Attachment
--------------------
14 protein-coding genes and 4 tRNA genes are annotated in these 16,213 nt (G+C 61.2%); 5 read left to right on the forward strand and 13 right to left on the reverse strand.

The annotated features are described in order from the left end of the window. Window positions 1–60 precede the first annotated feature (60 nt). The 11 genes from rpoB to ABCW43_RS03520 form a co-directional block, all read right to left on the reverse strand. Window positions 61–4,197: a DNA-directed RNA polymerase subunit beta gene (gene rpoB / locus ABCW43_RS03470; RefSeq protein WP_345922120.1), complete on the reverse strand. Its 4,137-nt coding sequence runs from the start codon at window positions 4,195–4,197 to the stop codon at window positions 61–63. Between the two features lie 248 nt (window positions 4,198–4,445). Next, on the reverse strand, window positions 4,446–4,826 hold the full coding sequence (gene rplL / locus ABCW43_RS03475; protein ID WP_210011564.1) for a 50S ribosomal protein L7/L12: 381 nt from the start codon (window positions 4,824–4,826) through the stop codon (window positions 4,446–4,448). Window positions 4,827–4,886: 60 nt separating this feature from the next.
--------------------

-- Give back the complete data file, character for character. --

14 protein-coding genes and 4 tRNA genes are annotated in these 16,213 nt (G+C 61.2%); 5 read left to right on the forward strand and 13 right to left on the reverse strand.

The annotated features are described in order from the left end of the window. Window positions 1–60 precede the first annotated feature (60 nt). The 11 genes from rpoB to ABCW43_RS03520 form a co-directional block, all read right to left on the reverse strand. Window positions 61–4,197: a DNA-directed RNA polymerase subunit beta gene (gene rpoB / locus ABCW43_RS03470; RefSeq protein WP_345922120.1), complete on the reverse strand. Its 4,137-nt coding sequence runs from the start codon at window positions 4,195–4,197 to the stop codon at window positions 61–63. Between the two features lie 248 nt (window positions 4,198–4,445). Next, on the reverse strand, window positions 4,446–4,826 hold the full coding sequence (gene rplL / locus ABCW43_RS03475; protein ID WP_210011564.1) for a 50S ribosomal protein L7/L12: 381 nt from the start codon (window positions 4,824–4,826) through the stop codon (window positions 4,446–4,448). Window positions 4,827–4,886: 60 nt separating this feature from the next.